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The Nature of Morality

Updated on August 29, 2011

God and Morality

In the absence of treating God as the author of morality or as the only secure means of recognizing what it is, philosophers in the early modern period, raised the question of the nature of morality:Is it a feature of the world independently of human beings? And if so how do we know it?Or is it intimately connected to human beings?

The 1600s and the 1700s saw a new interest in the matter of morality. Questions about religious beliefs and morality were raised during this period. Before this time morality was believed to stem directly from religion, and doing God’s wishes and following the life of a good Christian was considered the right, or moral thing to do. With the rise of the modern world and its new philosophical thinking, new ways of thinking about God and morality surfaced.

Grotius and Baruch Spinoza were among two of the earliest philosophers to raise the question of God and Morality. Moral standards for Grotius are independent of God’s will. Grotius saw God as a neutral being with no saying and no power to make any decisions concerning human lives. On a similar vein, Spinoza also held that God is not involved with matters concerning our day to day activities. Thus Grotius and Spinoza raise one of the fundamental questions of human existence in which they established the view that morality is independent of God.

A more materialistic and rational view of morality emerged with Thomas Hobbes, John Locke and Adam Smith’s philosophy of morality. For Hobbes and Locke and Smith, morality is a construct of society, a product of the social contract. That is, in order to have order in society and to get along with one another in a way in which we respect the property and the rights of others, we become moral. This is the only way to keep the contract. We have to respect others in every sense, in their persons, their belongings, and their right to be part of society as much as we are. The main difference between Hobbes and Locke in their view of morality however, it is in their view of human nature. For Locke human beings are naturally good and do care for one another and for society at large. He held that the social contract creates morality because it tells us what is right and what’s wrong, but nevertheless the goodness in us is already built in. In other words, Locke believed that human beings are already moral and good by nature, since birth. For Hobbes however, human beings are naturally bad and selfish, and are socialized and made to be moral only under the force of the social contract. Hobbes thought that human beings cannot be moral because it goes again our own nature. Human beings need to do anything to gather food and shelter and protect their family and their property, and thus, would constantly be on the defensive. For Hobbes we are simply selfish and have our always our own interests in mind in whatever we do. The only way in which we can be controlled is through the social contract. For Smith, however, the nature of morality takes a completely different turn than that of Locke or Hobbes. For Smith, morality is not out there in the world; there is no right or wrong; instead we judge things and decide, making morality subjective. Come again! Well Smith says that we judge things on a one-to-one basis. There is no such thing as something being right or something being wrong all the time and for the same thing. Instead, we judge every case that comes to us based on its particular circumstances. Thus, killing, for example, sometimes is right and sometimes is wrong, depending on the circumstances. Look to law and you will understand. So, in order to make moral judgments we must engage in the process as if we were “impartial spectators.” Moral judgments in this way are within us and not out there in the world. We do what we consider the best or the right thing to do in a specific situation.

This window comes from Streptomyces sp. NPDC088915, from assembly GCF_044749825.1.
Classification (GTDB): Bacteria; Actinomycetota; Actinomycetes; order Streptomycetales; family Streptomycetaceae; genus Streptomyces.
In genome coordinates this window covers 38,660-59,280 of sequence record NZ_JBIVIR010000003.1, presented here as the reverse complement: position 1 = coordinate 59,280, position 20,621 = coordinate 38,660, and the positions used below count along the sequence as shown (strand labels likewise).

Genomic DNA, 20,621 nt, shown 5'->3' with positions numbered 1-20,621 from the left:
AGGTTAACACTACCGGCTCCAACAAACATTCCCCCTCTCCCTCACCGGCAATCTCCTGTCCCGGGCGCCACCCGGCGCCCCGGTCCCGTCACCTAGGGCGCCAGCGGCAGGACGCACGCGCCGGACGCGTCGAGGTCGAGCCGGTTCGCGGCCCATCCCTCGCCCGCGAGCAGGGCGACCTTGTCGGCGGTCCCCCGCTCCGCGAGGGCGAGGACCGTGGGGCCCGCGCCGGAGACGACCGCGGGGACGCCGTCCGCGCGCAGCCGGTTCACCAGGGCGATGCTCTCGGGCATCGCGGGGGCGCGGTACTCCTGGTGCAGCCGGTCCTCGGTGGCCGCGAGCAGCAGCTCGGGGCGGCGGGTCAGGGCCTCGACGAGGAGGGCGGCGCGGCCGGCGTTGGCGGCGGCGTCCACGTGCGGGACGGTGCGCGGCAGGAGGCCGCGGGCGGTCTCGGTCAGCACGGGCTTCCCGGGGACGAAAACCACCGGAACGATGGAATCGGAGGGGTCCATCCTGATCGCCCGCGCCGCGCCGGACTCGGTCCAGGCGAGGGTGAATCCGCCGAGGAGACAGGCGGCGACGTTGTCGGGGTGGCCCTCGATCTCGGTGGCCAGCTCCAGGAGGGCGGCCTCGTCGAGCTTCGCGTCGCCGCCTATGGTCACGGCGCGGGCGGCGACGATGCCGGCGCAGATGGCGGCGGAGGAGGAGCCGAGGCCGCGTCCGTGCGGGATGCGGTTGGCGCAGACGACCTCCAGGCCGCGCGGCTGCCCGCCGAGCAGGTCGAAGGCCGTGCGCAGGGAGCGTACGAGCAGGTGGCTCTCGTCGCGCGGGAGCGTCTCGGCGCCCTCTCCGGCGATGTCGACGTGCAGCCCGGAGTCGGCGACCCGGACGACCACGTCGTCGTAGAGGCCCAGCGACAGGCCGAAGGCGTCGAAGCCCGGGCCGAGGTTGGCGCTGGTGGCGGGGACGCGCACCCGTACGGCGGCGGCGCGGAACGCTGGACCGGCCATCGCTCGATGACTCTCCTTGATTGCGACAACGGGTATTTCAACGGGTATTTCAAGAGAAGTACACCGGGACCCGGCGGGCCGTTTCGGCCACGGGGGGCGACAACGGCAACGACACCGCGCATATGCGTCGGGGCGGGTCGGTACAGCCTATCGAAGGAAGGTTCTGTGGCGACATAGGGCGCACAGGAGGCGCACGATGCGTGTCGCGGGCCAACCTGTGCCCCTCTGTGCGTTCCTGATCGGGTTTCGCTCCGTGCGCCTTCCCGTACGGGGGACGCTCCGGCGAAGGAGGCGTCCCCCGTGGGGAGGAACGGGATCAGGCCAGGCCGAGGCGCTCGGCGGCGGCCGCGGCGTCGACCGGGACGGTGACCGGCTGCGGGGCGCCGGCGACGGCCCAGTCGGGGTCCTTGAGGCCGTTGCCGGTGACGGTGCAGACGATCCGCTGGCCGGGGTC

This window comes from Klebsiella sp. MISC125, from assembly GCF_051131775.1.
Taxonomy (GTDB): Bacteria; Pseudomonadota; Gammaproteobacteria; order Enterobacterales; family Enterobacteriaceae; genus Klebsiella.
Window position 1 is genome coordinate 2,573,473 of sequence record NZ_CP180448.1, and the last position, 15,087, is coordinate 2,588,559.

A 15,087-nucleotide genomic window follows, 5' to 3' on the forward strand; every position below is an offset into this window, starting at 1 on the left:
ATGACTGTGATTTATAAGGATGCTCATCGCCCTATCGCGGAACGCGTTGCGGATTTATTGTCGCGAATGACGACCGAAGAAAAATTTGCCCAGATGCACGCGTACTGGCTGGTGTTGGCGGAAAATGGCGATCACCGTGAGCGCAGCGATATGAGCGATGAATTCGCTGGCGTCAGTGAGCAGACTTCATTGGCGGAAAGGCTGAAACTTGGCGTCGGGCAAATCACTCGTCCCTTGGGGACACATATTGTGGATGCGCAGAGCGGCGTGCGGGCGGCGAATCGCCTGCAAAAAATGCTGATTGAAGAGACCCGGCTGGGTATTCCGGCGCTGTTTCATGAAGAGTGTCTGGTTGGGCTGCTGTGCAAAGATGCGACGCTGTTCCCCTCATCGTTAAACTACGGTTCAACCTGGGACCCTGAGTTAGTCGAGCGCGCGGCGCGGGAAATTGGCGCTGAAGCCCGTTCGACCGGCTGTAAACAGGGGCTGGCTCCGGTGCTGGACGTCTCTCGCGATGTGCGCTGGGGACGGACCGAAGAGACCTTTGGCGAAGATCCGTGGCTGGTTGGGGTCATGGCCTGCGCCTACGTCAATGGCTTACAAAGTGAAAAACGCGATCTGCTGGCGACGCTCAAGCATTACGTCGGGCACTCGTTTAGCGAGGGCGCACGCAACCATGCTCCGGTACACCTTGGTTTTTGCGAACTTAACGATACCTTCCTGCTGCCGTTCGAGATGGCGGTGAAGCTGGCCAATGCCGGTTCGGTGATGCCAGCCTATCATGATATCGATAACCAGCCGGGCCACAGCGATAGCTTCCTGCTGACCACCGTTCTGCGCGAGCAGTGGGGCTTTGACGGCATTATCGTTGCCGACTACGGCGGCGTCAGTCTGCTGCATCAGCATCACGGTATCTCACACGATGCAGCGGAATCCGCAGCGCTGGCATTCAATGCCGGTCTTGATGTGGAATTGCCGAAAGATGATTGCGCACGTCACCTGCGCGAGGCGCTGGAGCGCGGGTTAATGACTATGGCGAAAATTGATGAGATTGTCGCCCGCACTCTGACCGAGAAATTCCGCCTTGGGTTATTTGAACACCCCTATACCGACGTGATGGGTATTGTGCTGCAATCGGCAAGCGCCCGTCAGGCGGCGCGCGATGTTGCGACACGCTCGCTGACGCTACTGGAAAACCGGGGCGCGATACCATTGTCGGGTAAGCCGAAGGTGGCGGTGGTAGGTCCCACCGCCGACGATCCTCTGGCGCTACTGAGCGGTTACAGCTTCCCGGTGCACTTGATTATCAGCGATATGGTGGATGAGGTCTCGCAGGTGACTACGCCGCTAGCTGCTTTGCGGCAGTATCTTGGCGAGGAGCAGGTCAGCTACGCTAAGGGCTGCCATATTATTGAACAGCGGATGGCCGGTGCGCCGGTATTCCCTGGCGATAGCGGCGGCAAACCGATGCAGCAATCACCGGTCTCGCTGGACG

Francis Hutcheson and Earl of Shaftesbury said that we have a moral sense that enable us to discern the good and the bad, like a sixth sense kind of thing. He disagreed with Hobbes and Locke’s rationalistic view of morality, by arguing that if we acted on self-interest, then some actions would be good and others would be bad. So morality cannot depend on self-interest. He also disagrees with the Hedonistic views of Locke and said that the motive is important for judging what is moral and what is not. We can’t just choose to pick what is moral by self- interest. Therefore, if we do then it is not moral, because motive determines the morality of a deed. Thus morality must be tied with caring for others and the reason of why we do it. Hutcheson, like Shaftesbury also held that we have a moral sense which allow us to identify what is good and what is bad. He said that the “moral sense” allow us to identify qualities like beauty and morality in the world. For Hutcheson, “morality is approving of peoples actions even when they are not in our best interest.” To better understand Hutcheson’s philosophy of morality, think about the people and things. Sometimes we want somebody to do something because they WANT to do it, now because they are FORCED to do it. We want our partner to help with the dishes or the laundry out of his or her own will- and not because we nagged them too. In the same way, Hutcheson says that morality is a natural feeling and capable of being understood from something exterior.

In short, the rationalistic and the metaphysical view of morality differ in the way that they explain and understand the issue of morality. While Grotius, Spinoza, Hobbes, Locke and Smith saw morality as subjective and detached from any relationship to God (with the exception of Locke), Shaftesbury and Hutchinson saw morality as out there in the world, capable of being understood in an objective way.


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